By  on March 25, 2009

With the fall collections wrapped up and retailers training a far flintier eye on clothes that may or may not sell come September, there is a debate afoot in another corner of fashion, though it is hardly purely academic. Design schools are reporting a near-record surge in applications, requiring deans and faculty to reexamine how to prepare a new generation of designers to enter a field that may not need — indeed, may not even want — them.

The question of how to train aspiring fashion designers is in no way new: Design schools have built their reputations on particular approaches to education, from a freethinking, conceptually based curriculum (as with the School of the Art Institute of Chicago) to a technically focused one that underscores marketability (the Academy of Art University and Parsons The New School for Design, among others). But with jobs rapidly disappearing for industry veterans — let alone freshly minted graduates — and stores glutted with clothes, both art- and commerce-centered programs are scrambling to reevaluate themselves.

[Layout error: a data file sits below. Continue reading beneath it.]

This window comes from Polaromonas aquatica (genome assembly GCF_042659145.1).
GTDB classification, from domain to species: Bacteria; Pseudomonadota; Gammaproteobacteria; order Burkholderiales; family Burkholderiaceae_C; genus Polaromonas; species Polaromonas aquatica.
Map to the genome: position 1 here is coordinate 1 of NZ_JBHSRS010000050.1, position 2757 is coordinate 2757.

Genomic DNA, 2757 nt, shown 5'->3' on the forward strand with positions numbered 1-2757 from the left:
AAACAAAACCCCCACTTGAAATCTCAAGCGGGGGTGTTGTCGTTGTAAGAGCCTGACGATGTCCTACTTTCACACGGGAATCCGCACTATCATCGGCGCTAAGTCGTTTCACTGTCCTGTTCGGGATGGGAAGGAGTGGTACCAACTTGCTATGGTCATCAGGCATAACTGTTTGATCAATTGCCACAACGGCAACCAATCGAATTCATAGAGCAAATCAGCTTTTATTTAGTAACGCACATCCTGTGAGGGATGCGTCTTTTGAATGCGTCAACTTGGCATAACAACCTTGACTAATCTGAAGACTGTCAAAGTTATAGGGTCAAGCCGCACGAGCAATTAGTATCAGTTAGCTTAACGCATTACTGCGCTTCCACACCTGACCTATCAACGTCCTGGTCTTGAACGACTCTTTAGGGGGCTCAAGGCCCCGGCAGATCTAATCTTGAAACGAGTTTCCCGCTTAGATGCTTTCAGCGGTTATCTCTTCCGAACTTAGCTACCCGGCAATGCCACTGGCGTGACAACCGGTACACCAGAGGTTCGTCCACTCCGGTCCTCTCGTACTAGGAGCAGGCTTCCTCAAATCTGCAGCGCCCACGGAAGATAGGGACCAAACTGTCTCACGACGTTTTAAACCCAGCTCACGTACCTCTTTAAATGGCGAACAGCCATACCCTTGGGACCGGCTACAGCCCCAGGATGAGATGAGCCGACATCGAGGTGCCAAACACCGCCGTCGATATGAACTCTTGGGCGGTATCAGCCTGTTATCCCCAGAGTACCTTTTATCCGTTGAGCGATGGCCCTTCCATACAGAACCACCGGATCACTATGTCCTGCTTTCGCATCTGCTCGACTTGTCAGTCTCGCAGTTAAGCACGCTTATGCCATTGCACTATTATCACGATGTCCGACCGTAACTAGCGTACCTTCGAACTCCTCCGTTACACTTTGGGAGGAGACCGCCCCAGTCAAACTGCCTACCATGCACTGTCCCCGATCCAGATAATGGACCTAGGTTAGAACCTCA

To Read the Full Article

Tap into our Global Network

Of Industry Leaders and Designers

load comments
blog comments powered by Disqus